A yet another snapshot of tracking progress with timeline. Here we have Features and User Stories (as in Scrum):
User Stories inside Features on a timeline in Targetprocess 3
When someone pledges allegiance to Scrum, timelines offer a way to track progress with many iterations. Same for many releases, as opposed to clicking through single release and iteration plans one by one.
Tracking progress/status for several iterations on a timeline in Targetprocess 3
As we can see, it pays off when we forget about practices that seem to be rigidly prescribed by a methodology. A methodology is nothing, unless it works for our purposes, and helps us do the work better and faster. These timelines can not be, scholastically, classified as belonging solely to Scrum as a method, or to Kanban. While classical Scrum only offers burn down charts for progress tracking, this is not enough when people work with many projects and want to keep their hand on the pulse of all of them. Classical Kanban, in its turn, allows no time tracking as a methodology (and as a visual board). I'm not even sure if what they call "Scrumban" would accommodate this representation with timelines. Frankly, I don't care how it's called. I only care if it works for project managers or product owners, or any other folks in charge of projects, and helps them do their work well. And I wish that people were more of a freethinkers, unpinning themselves from the methodology labels.
Care to take a look where one can afford being a freethinker and still work as a project manager? With no strings attached to Kanban, or Scrum, sticking only to common sense and convenience of work? It's here.
How Visualize: Board, List or Timeline?
A couple months ago in the article Kanban as Multiban? I questioned the applicability of simple Kanban boards for managing complex software development projects, and suggested the concept of Multiban. This short word inherits the practice of visual project management with boards taking the baton from Kanban, and looks like a good coin term for this innovative concept to me. "Ban" stands for "board" in Japanese, Kanban is a "signboard", and Multiban is a Japanese-English mix which means "many boards". In this article I will tell more about the use of "many boards" for visual project management, showing how Multiban differs from Kanban, and when it's better to use Multiban instead of Kanban. Shortly, a Kanban will work well for a small company with only so much of work items, and with a straightforward development process. For a larger organization with many teams and many projects, a traditional Kanban board will not be enough. If you want to get the best of all the project Big Data in your organization, it's time to consider Multiban. It doesn't matter if your development process is Kanban, or Scrum, or any other lean or agile or whichever process. The Multiban covers everything.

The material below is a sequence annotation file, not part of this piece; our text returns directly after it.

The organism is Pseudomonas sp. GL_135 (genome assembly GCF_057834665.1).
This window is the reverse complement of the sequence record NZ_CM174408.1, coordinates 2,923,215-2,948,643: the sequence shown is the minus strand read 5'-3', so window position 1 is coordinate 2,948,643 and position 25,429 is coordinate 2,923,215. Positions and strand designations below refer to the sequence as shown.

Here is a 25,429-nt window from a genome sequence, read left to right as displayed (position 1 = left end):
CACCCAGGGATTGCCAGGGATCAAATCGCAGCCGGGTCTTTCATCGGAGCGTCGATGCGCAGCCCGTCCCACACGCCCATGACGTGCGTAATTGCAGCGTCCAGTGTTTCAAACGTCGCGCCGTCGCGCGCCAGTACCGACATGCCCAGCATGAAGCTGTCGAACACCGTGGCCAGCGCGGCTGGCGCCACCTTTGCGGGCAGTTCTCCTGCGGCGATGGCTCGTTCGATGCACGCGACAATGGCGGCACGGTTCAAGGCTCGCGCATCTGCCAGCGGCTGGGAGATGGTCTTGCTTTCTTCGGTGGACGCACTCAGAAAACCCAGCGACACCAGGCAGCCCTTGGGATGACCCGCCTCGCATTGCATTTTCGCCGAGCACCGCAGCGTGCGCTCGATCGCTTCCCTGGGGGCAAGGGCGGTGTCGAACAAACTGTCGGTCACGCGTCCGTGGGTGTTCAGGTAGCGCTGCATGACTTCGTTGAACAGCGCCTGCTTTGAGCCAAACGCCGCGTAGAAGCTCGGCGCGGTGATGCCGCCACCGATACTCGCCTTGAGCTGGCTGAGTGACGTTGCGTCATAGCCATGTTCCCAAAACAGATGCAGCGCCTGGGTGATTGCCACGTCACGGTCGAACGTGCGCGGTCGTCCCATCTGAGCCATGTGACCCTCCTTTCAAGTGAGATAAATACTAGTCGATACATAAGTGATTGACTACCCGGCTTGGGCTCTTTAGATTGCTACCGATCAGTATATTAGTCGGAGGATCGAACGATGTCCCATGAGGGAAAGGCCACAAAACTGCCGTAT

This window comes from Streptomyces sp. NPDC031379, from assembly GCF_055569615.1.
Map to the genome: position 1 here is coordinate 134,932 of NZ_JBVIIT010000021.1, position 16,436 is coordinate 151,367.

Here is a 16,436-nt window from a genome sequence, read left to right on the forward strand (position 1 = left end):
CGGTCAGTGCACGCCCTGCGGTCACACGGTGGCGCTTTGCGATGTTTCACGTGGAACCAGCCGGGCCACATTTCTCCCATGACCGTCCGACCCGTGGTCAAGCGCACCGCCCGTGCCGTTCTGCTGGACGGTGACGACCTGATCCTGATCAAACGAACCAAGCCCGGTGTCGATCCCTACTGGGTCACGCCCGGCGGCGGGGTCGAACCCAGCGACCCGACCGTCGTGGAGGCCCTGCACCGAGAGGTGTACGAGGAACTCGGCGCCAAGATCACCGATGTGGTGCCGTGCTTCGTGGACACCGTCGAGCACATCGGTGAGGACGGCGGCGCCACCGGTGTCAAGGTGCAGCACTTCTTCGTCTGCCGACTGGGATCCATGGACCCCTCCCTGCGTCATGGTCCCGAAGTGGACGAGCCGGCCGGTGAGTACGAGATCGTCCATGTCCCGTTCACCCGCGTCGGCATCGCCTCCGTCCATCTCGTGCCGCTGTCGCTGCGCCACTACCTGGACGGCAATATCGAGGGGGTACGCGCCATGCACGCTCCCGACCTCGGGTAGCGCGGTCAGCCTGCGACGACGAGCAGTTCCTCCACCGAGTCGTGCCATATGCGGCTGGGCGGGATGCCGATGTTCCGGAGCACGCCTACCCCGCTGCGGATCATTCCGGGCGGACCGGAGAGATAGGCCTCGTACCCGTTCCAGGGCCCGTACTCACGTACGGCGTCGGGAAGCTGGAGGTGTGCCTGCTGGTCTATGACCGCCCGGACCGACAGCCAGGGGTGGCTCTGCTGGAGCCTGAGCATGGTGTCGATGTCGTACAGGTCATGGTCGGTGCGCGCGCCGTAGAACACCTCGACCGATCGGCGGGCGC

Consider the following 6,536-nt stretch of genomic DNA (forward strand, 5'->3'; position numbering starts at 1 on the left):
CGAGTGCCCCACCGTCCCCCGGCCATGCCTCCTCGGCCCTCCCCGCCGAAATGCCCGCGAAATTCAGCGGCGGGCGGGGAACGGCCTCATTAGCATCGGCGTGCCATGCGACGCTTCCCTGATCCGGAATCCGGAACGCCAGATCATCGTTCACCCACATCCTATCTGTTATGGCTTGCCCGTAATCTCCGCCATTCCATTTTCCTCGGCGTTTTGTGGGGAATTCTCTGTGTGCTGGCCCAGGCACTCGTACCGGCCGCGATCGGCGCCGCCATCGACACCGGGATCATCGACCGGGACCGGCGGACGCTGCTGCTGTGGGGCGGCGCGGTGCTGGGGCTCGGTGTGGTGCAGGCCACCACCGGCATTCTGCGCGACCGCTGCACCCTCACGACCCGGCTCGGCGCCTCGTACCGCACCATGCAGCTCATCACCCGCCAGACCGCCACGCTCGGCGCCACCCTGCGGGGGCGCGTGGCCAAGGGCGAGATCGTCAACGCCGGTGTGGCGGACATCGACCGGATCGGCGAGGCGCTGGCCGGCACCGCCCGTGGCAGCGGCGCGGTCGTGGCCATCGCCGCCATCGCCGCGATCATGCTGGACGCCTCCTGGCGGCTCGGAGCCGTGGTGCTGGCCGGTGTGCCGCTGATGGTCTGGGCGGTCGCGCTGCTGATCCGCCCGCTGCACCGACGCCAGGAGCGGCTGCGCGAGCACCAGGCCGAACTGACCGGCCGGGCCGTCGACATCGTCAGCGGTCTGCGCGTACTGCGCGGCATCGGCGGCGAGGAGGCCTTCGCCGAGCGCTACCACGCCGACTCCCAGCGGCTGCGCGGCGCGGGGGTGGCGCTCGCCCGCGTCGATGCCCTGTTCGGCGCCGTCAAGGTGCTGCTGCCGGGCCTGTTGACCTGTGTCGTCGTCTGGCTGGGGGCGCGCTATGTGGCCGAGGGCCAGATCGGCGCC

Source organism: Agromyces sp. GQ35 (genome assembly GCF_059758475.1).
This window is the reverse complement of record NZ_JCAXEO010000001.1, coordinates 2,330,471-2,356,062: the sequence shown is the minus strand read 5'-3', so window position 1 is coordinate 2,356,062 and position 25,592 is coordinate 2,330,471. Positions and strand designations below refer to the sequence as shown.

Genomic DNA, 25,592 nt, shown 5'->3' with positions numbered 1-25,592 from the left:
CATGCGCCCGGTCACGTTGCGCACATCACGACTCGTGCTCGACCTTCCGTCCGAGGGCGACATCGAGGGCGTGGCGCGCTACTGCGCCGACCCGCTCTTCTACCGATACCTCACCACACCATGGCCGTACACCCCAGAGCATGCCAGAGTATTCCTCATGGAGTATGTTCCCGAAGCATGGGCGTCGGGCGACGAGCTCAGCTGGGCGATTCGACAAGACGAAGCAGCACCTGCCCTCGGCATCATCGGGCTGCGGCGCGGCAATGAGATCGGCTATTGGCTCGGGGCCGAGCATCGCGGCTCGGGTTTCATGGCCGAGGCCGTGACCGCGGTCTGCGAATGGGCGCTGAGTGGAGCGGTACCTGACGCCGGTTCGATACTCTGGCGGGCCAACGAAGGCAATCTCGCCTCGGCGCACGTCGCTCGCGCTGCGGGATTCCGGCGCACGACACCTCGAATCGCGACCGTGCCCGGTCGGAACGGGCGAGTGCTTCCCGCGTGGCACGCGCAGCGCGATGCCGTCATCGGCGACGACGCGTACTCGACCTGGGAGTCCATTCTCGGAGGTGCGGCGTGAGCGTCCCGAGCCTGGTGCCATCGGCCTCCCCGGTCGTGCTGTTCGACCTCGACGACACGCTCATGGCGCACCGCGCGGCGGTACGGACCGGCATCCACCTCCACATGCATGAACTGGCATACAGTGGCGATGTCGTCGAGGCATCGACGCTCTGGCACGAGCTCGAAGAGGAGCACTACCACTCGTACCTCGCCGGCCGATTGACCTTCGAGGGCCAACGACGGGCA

There are 2 basic entities that Kanban and Multiban have in common: a card and a board. Let's look in to the differences.
How a card in Kanban is different from a card in Multiban?
A Kanban card can be pinned only to one board. No matter if the Kanban board is a physical or an electronic one, the card is tied to it and can't live anywhere else. Besides, a Kanban card usually signifies work items only. Now take a look at the list of Multiban cards: